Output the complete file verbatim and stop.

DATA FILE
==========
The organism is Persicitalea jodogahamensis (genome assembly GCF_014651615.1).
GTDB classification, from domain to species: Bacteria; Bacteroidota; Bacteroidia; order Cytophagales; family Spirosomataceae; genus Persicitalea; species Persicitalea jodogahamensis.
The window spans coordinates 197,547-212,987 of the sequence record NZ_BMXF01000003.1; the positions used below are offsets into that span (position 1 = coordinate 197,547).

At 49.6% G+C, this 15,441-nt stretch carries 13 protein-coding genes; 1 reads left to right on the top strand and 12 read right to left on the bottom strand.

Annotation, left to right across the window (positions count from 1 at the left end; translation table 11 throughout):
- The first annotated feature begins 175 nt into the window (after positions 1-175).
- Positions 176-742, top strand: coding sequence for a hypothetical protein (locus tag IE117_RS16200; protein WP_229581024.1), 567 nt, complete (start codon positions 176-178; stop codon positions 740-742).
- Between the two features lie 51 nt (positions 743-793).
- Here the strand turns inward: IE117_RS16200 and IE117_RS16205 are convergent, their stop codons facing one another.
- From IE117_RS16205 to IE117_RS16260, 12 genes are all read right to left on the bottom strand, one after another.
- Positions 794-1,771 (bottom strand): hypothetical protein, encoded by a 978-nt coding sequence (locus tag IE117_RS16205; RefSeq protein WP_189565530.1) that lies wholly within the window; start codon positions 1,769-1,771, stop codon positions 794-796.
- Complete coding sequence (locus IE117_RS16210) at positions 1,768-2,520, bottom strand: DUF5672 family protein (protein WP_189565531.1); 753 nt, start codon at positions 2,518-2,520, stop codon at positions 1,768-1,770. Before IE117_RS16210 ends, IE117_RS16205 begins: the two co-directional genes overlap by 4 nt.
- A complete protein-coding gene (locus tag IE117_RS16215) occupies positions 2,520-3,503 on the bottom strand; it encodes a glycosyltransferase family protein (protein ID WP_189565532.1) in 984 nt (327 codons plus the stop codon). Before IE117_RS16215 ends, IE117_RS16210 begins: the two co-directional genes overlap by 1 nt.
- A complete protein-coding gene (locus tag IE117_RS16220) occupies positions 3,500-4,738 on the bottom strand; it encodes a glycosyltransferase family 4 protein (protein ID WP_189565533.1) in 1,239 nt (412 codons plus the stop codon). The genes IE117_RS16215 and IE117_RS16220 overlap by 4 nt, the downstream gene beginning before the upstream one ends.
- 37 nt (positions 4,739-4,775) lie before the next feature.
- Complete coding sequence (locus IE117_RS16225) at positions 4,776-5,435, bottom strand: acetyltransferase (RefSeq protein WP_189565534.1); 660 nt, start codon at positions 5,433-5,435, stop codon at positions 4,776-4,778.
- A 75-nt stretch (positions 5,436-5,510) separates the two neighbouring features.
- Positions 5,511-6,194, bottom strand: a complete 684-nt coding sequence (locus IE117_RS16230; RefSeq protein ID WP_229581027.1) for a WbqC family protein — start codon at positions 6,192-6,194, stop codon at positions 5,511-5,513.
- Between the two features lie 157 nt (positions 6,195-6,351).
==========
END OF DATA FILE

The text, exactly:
The organism is Persicitalea jodogahamensis (genome assembly GCF_014651615.1).
GTDB classification, from domain to species: Bacteria; Bacteroidota; Bacteroidia; order Cytophagales; family Spirosomataceae; genus Persicitalea; species Persicitalea jodogahamensis.
The window spans coordinates 197,547-212,987 of the sequence record NZ_BMXF01000003.1; the positions used below are offsets into that span (position 1 = coordinate 197,547).

At 49.6% G+C, this 15,441-nt stretch carries 13 protein-coding genes; 1 reads left to right on the top strand and 12 read right to left on the bottom strand.

Annotation, left to right across the window (positions count from 1 at the left end; translation table 11 throughout):
- The first annotated feature begins 175 nt into the window (after positions 1-175).
- Positions 176-742, top strand: coding sequence for a hypothetical protein (locus tag IE117_RS16200; protein WP_229581024.1), 567 nt, complete (start codon positions 176-178; stop codon positions 740-742).
- Between the two features lie 51 nt (positions 743-793).
- Here the strand turns inward: IE117_RS16200 and IE117_RS16205 are convergent, their stop codons facing one another.
- From IE117_RS16205 to IE117_RS16260, 12 genes are all read right to left on the bottom strand, one after another.
- Positions 794-1,771 (bottom strand): hypothetical protein, encoded by a 978-nt coding sequence (locus tag IE117_RS16205; RefSeq protein WP_189565530.1) that lies wholly within the window; start codon positions 1,769-1,771, stop codon positions 794-796.
- Complete coding sequence (locus IE117_RS16210) at positions 1,768-2,520, bottom strand: DUF5672 family protein (protein WP_189565531.1); 753 nt, start codon at positions 2,518-2,520, stop codon at positions 1,768-1,770. Before IE117_RS16210 ends, IE117_RS16205 begins: the two co-directional genes overlap by 4 nt.
- A complete protein-coding gene (locus tag IE117_RS16215) occupies positions 2,520-3,503 on the bottom strand; it encodes a glycosyltransferase family protein (protein ID WP_189565532.1) in 984 nt (327 codons plus the stop codon). Before IE117_RS16215 ends, IE117_RS16210 begins: the two co-directional genes overlap by 1 nt.
- A complete protein-coding gene (locus tag IE117_RS16220) occupies positions 3,500-4,738 on the bottom strand; it encodes a glycosyltransferase family 4 protein (protein ID WP_189565533.1) in 1,239 nt (412 codons plus the stop codon). The genes IE117_RS16215 and IE117_RS16220 overlap by 4 nt, the downstream gene beginning before the upstream one ends.
- 37 nt (positions 4,739-4,775) lie before the next feature.
- Complete coding sequence (locus IE117_RS16225) at positions 4,776-5,435, bottom strand: acetyltransferase (RefSeq protein WP_189565534.1); 660 nt, start codon at positions 5,433-5,435, stop codon at positions 4,776-4,778.
- A 75-nt stretch (positions 5,436-5,510) separates the two neighbouring features.
- Positions 5,511-6,194, bottom strand: a complete 684-nt coding sequence (locus IE117_RS16230; RefSeq protein ID WP_229581027.1) for a WbqC family protein — start codon at positions 6,192-6,194, stop codon at positions 5,511-5,513.
- Between the two features lie 157 nt (positions 6,195-6,351).